Research courtesy of Glen Arnold, Associate Professor & Field Specialist Manure Nutrient Management Application, The Ohio State University

DRAGLINE APPLICATION

PREPARATION

From the research previously conducted using tank applications, OSU realized the opportunity dragline application held. A glaring concern with sidedressing using a dragline system, was the effect the weight of the hose would have on the emerging corn plants and the yield they would later produce. The team at OSU began their testing on plots with corn between growth stages V1-V5, challenging their immediate concerns.

IN FIELD STUDY

To coincide with studying the effects of drag hose on plant stand/yield, a field study with liquid swine manure was conducted. The dragline study was carried out in Dark County, Ohio on corn post-emergent before the V4 stage.

YEAR SWINE MANURE | BU/ACRE 28% UAN | BU/ACRE
2016 222 216
2015 154 121
2014 204 204

 

RESULTS

Three years of data revealed no significant damage to corn stand until the V4 to V5 growth stage. The V4 stands were identical in 2014 and 2016, but due to a wet spring in 2015, the V4 stand was poor, which tremendously lowered the average.

CORN GROWTH STAGE 3 YR. POPULATION AVERAGE 3 YR. AVERAGE BU/ACRE
NO DRAG HOSE 30,214 152.5
V1
(One visible leaf collar)
30,012 155.4
V2
(Two visible leaf collars)
30,222 154.8
V3
(Three visible leaf collars)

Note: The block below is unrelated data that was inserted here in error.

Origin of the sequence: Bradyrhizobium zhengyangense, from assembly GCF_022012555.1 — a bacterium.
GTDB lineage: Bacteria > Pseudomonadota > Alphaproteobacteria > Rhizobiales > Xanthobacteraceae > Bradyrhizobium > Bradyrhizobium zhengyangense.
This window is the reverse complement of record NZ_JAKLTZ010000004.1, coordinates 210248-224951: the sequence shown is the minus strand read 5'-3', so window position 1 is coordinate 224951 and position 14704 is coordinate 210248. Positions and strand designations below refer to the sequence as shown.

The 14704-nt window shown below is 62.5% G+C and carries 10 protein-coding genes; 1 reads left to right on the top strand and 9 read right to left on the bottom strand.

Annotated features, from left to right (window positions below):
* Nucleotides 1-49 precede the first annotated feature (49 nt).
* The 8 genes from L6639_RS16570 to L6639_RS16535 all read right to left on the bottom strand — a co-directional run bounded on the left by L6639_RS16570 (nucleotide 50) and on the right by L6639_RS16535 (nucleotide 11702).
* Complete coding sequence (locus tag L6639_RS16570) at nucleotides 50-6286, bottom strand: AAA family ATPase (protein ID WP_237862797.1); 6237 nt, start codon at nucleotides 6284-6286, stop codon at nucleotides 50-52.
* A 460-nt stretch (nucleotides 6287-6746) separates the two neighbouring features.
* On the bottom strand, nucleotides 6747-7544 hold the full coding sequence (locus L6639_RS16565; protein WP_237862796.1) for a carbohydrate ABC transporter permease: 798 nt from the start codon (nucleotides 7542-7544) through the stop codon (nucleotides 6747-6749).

29,853 156.9
V4
(Four visible leaf collars)
26,755 141.8
V5
(Five visible leaf collars)
15,683 118.0*

*Indicates only 2 years of data

 

INJECTION VS. BROADCAST

INJECTION:

  • Reduction in ammonia volatilization
  • Increased organic matter throughout the soil profile
  • Reduced odor during and after applications

BROADCAST:

  • Vulnerable to surface runoff in storm and irrigation events
  • Stricter guidelines for application times
  • Nutrients are not readily available for the crop 

 


TANK APPLICATION

OBJECTIVE

To establish a more effective window for manure application, provide crops with proper nutrients at an essential time, and reduce purchased fertilizer costs.

RESULTS

Replacing 28% Urea Ammonium Nitrate (UAN) with liquid livestock manure, resulted in a 10 to 12 percent increase in bushels per acre, over a 5 year period. Note that the incorporated manure outperformed the surface-applied manure as well. These results are shown on Chart 1 below.

PREVIOUS RESEARCH

The Ohio State University (OSU) conducted small-plot research from 2012 to 2016 with liquid swine and dairy manure. More than 45 smaller, on-farm plots were used throughout this period, along with larger, field size plots. Manure was applied with a tanker when the corn reached the V2-V3 growth stages. Pre-emergent & post-emergent comparisons were conducted for manure placed head to head with 28% Urea Ammonium Nitrate (UAN) as well. All comparisons were applied at an equal rate of 200 pounds of available nitrogen.

PLOT RESULTS

2012-2016 OARDC MANURE SIDEDRESS | BUSHELS PER ACRE

PRE-EMERGENT TREATMENTS 5 YEAR AVG. BU/ACRE
Incorporated
28% UAN
142.6
Swine Manure
Surface-Applied
131.6
Swine Manure
Incorporated
158.2
Dairy Manure
Surface Applied
+ 28% UAN
126.7
Dairy Manure
Incorporated
+ 28% UAN
158.7
POST-EMERGENT TREATMENTS 5 YEAR AVG. BU/ACRE
Incorporated
28% UAN
144.8
Swine Manure
Surface-Applied
137.5
Swine Manure
Incorporated
163.4
Dairy Manure
Surface Applied
+ 28% UAN
135.2
Dairy Manure
Incorporated
+ 28% UAN
164.6

Chart 1. Ohio Agriculture Research and Development Center (OARDC) Manure Sidedress Plot Results

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